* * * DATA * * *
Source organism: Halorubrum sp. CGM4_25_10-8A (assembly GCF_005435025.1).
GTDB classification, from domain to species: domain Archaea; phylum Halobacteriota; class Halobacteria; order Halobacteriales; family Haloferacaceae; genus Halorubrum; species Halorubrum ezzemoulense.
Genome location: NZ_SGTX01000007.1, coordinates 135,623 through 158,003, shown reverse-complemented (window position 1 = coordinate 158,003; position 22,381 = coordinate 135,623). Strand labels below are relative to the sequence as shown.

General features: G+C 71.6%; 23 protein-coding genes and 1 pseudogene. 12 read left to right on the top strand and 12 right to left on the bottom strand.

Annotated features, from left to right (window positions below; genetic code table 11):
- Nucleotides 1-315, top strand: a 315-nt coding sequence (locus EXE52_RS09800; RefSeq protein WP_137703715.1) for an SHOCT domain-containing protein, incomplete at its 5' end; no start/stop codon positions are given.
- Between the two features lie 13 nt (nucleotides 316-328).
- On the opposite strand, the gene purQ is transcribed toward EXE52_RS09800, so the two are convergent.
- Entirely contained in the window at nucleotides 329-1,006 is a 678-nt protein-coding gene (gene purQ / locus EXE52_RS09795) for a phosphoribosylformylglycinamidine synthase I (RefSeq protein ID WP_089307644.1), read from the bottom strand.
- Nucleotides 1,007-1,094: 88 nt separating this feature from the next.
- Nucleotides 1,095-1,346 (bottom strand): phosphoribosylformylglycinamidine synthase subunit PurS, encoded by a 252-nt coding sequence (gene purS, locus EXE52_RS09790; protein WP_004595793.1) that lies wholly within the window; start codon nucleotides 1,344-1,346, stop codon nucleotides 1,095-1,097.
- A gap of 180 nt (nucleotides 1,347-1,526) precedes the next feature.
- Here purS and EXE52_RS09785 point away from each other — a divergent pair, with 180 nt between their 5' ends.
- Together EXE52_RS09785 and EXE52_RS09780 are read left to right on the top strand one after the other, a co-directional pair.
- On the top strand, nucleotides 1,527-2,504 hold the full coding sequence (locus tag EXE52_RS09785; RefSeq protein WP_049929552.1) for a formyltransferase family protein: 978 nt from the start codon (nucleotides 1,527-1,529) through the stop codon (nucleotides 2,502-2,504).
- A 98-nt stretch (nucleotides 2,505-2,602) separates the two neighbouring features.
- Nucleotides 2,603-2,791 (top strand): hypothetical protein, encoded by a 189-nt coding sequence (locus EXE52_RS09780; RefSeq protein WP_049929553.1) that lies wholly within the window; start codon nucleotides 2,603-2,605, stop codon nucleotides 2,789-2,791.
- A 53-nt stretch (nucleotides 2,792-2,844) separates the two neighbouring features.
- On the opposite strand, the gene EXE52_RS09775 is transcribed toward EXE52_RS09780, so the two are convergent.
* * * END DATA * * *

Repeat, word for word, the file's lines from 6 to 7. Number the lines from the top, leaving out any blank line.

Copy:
- Nucleotides 1-315, top strand: a 315-nt coding sequence (locus EXE52_RS09800; RefSeq protein WP_137703715.1) for an SHOCT domain-containing protein, incomplete at its 5' end; no start/stop codon positions are given.
- Between the two features lie 13 nt (nucleotides 316-328).